Theatre review: Matched

Everyman, Cork

Theatre review: Matched

Money, marriage and the battle of the sexes are the main themes in Matched, an adaptation by Ger Fitzgibbon of Chekov’s comedies, The Proposal and Bear. The Russian playwright isn’t known for frivolity and claimed to care not a whit for these ‘farce-vaudevilles’. But Fitzgibbon, who also directs the play, and his excellent cast, have created an extremely entertaining piece.

Set in the late 19th century in a Big House in Ireland, the play opens with a bumbling Nicholas Looney-Bagenal (Nicholas Kavanagh) trying to work up the courage to propose to Natalie Chivers (Aideen Wylde). But before Nicholas pops the question, misunderstandings somehow lead to an argument between Natalie and her suitor about the ownership of a piece of land.

In the second act, Natalie is in her widow’s weeds, having lost Nicholas in “a tragic accident”. She revels in her role as grieving widow. Onto the scene comes posh Henry Simmons (Kavanagh) who is collecting debts, run up by the late Nicholas. Everything gets out of hand. A duel between Natalie and Henry is proposed. Henry has no problem fighting against a woman. Women, beneath their feminine wiles, have hearts of stone, he says.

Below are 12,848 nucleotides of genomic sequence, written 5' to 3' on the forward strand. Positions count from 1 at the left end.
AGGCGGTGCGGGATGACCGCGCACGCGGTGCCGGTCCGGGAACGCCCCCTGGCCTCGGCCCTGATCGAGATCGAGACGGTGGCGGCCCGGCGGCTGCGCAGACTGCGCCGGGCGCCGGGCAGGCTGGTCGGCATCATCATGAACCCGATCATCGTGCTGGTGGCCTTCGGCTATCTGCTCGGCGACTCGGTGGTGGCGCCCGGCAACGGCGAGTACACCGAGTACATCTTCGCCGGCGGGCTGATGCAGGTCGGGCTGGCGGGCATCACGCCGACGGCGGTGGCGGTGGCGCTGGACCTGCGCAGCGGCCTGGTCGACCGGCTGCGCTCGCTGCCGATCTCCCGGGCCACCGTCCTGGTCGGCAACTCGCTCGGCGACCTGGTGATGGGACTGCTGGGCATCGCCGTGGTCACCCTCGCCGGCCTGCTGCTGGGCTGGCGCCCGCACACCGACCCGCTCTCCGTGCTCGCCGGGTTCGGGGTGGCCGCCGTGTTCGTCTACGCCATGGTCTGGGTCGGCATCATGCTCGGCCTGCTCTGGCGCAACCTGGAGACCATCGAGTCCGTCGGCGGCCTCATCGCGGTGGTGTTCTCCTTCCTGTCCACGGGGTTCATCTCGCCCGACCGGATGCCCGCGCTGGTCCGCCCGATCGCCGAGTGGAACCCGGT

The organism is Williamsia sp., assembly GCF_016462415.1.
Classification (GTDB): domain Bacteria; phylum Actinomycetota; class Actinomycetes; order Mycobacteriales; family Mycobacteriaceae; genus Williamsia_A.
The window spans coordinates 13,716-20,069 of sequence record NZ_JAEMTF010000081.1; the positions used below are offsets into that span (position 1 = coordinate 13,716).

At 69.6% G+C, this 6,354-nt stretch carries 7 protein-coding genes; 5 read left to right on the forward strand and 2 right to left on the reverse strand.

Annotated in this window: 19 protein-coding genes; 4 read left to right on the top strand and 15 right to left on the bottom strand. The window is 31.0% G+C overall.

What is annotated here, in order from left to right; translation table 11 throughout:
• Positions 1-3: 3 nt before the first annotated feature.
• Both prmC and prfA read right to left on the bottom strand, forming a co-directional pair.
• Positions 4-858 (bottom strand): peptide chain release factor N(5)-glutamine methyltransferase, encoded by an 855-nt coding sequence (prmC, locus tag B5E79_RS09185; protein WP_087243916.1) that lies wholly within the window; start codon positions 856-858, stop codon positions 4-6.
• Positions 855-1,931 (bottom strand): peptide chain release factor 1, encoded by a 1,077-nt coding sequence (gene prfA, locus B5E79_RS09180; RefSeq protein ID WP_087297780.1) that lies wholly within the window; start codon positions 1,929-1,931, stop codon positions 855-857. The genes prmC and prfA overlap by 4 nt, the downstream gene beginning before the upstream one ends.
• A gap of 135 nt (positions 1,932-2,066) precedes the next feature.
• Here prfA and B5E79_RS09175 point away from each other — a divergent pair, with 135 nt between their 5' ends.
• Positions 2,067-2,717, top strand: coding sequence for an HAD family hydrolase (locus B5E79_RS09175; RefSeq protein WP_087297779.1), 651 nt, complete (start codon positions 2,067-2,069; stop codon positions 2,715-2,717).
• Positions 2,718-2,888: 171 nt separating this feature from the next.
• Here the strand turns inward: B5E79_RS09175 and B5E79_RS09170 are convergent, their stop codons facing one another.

The language in this play is rich and earthy. Luke (Jack Healy), who is Natalie’s meek but hilarious butler, speaks to his superior as if on equal terms with her. Tired of Natalie’s crusade to be the most long suffering widow of all time, he tells her that there’s a whole barracks full of officers nearby. “They wouldn’t be long taking the starch out of your linen for you,” he declares.

But sometimes, the language is out of kilter with the period. Stephen uses the phrase, “what’s the story with...” which seems too contemporary. However, this romantic comedy of errors is timeless in its excavation of attraction and desire.

Until next Saturday

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